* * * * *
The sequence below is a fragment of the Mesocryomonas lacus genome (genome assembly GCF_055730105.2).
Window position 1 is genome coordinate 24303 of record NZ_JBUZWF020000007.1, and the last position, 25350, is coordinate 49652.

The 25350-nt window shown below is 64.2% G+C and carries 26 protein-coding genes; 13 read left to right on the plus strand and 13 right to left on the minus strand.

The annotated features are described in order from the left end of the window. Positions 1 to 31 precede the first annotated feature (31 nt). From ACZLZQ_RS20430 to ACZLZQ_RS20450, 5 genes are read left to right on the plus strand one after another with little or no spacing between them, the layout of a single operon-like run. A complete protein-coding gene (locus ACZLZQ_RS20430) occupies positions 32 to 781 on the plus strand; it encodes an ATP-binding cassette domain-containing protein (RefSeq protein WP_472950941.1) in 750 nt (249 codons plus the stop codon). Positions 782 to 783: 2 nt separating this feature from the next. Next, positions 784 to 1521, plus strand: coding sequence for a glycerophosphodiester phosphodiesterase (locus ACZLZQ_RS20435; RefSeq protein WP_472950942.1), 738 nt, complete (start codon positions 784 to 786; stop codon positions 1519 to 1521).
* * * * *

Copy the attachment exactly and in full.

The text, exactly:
The sequence below is a fragment of the Mesocryomonas lacus genome (genome assembly GCF_055730105.2).
Window position 1 is genome coordinate 24303 of record NZ_JBUZWF020000007.1, and the last position, 25350, is coordinate 49652.

The 25350-nt window shown below is 64.2% G+C and carries 26 protein-coding genes; 13 read left to right on the plus strand and 13 right to left on the minus strand.

The annotated features are described in order from the left end of the window. Positions 1 to 31 precede the first annotated feature (31 nt). From ACZLZQ_RS20430 to ACZLZQ_RS20450, 5 genes are read left to right on the plus strand one after another with little or no spacing between them, the layout of a single operon-like run. A complete protein-coding gene (locus ACZLZQ_RS20430) occupies positions 32 to 781 on the plus strand; it encodes an ATP-binding cassette domain-containing protein (RefSeq protein WP_472950941.1) in 750 nt (249 codons plus the stop codon). Positions 782 to 783: 2 nt separating this feature from the next. Next, positions 784 to 1521, plus strand: coding sequence for a glycerophosphodiester phosphodiesterase (locus ACZLZQ_RS20435; RefSeq protein WP_472950942.1), 738 nt, complete (start codon positions 784 to 786; stop codon positions 1519 to 1521).